Singapore on Thursday reopened two of three mosques that were closed by authorities after tracing two COVID-19 positive individuals visiting them, according to a local media report.
The mosques had been closed on Wednesday. Local media reported that two of them were reopened after sanitization.
Temenggong Daeng Ibrahim Mosque in Telok Blangah and En-Naeem Mosque in Hougang reopened for noon prayers, according to The Straits Times — an English-language daily based in Singapore.
The newspaper reported that Ahmad Mosque in the Pasir Panjang area will reopen for prayers on Friday.
The city-state’s Islamic Religious Council said on Wednesday that it was informed by the Health Ministry that individuals who had tested COVID-19 positive had visited these three mosques recently, the daily reported.
The ministry later updated that these people had visited the Temenggong Daeng Ibrahim Mosque on Nov. 19 in the morning, and the Ahmad Mosque on Nov. 20 in the afternoon.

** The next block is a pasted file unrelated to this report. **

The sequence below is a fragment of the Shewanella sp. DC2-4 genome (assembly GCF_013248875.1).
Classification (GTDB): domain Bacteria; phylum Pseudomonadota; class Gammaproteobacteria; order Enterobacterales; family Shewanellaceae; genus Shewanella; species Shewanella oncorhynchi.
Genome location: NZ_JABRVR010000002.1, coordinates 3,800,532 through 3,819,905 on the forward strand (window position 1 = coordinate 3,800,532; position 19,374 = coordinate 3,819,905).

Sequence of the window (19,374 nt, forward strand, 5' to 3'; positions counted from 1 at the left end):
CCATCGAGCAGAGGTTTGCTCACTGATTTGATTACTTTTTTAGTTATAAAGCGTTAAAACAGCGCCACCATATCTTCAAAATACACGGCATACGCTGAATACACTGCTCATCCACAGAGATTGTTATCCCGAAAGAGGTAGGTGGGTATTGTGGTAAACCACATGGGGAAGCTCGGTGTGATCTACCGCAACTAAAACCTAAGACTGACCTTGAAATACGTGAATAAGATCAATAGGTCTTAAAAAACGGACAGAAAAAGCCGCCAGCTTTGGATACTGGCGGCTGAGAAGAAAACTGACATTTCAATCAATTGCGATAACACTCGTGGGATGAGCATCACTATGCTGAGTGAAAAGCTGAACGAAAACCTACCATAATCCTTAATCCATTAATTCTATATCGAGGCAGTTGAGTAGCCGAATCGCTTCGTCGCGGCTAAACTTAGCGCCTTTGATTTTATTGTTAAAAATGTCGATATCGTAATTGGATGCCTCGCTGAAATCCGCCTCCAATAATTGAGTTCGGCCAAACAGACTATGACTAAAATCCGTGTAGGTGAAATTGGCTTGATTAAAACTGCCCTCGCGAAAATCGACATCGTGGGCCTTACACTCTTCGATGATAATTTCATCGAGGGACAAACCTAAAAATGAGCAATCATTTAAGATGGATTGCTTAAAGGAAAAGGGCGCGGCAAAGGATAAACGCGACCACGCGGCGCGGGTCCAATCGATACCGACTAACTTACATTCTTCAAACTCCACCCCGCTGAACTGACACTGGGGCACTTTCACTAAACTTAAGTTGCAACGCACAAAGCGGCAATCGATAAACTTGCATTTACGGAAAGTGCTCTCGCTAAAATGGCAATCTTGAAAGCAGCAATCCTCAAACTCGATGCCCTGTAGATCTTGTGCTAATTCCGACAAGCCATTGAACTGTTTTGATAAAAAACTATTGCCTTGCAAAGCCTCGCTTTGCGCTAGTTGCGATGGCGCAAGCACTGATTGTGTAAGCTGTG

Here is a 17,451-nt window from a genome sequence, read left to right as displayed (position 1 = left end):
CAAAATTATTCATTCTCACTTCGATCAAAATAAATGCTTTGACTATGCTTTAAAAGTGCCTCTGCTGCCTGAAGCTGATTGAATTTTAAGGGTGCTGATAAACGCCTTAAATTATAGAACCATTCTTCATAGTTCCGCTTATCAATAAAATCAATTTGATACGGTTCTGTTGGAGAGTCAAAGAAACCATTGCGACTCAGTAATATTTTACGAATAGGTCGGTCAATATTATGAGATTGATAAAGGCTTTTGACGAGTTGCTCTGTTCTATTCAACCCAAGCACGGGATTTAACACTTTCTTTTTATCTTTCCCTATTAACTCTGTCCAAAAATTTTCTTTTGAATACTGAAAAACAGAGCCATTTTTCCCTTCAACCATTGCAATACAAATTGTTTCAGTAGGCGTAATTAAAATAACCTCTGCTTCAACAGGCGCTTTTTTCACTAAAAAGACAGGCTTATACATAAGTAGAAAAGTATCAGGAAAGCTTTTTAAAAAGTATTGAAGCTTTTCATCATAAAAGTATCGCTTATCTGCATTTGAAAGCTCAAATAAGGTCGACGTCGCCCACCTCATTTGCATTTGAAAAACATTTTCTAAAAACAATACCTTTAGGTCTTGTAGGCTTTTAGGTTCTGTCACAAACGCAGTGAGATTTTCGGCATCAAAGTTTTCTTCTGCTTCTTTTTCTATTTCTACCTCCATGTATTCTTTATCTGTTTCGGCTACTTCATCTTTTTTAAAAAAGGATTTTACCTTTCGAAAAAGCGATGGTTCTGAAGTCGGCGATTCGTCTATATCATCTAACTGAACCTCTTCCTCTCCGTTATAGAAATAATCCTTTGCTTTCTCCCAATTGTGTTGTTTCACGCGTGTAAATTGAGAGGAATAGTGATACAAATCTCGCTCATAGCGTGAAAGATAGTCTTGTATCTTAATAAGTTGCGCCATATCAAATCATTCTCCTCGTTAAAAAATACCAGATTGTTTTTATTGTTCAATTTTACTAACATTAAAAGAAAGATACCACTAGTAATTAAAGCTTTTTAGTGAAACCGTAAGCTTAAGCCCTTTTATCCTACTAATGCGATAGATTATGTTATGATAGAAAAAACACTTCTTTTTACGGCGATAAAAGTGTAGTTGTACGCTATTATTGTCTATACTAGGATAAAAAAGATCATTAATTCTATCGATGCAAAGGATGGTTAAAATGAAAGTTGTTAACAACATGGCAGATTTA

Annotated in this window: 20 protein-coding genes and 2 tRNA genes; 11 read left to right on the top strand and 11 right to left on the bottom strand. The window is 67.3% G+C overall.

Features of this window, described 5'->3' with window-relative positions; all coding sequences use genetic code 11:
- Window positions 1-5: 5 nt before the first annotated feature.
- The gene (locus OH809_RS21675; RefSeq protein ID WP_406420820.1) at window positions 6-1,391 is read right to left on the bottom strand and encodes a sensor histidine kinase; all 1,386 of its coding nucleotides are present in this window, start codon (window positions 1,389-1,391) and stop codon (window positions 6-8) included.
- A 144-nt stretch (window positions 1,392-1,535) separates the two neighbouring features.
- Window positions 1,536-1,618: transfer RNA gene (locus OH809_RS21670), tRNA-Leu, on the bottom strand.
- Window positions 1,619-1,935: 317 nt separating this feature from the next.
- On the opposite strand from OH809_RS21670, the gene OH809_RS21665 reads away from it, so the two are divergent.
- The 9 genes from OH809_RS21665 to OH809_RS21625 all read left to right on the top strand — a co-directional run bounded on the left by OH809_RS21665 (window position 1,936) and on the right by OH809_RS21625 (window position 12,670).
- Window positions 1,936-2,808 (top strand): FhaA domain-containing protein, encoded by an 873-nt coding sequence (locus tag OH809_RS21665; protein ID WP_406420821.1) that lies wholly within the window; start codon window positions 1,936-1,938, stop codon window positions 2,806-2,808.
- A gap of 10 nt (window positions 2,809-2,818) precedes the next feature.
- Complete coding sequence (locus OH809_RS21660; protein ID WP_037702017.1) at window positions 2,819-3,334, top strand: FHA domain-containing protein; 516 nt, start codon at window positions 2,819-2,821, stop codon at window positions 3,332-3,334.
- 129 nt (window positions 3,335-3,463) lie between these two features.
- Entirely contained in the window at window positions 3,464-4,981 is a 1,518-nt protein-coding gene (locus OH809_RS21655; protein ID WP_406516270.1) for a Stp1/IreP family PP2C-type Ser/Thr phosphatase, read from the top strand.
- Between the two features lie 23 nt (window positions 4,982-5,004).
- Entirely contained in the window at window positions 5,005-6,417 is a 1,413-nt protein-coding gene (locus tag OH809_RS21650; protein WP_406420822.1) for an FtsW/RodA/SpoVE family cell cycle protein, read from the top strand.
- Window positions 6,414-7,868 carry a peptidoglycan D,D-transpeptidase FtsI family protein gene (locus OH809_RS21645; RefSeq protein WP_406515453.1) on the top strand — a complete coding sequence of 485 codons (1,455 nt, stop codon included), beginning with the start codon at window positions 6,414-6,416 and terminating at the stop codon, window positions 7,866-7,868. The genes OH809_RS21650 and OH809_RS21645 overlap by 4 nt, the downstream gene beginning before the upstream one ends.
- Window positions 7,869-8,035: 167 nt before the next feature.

Details of the visit to En-Naeem Mosque were not provided in the list of places visited by infected individuals in the past 14 days, the report said.
Meanwhile, the council said that the ministry is actively conducting contact tracing and all congregants who have been identified as close contacts of the COVID-19 positive individuals will be reached for necessary follow-up action.
“This is also a timely reminder of the importance of using the TraceTogether application when visiting the mosques so that anyone who has had possible exposure to an infected person can be identified and reached quickly,” said the newspaper, while quoted the council, referring to government’s contact tracing system.
Since last month, 10 mosques have been allowing 150 worshippers for the Friday prayers. Earlier only 100 people were allowed to attend these prayers, according to the newspaper.
Singapore has so far recorded 58,230 COVID-19 cases with 29 deaths, while 58,144 patients have recovered, according to the Health Ministry.
*Writing by Rhany Chairunissa Rufinaldo from Anadolu Agency’s Indonesian-language service in Jakarta
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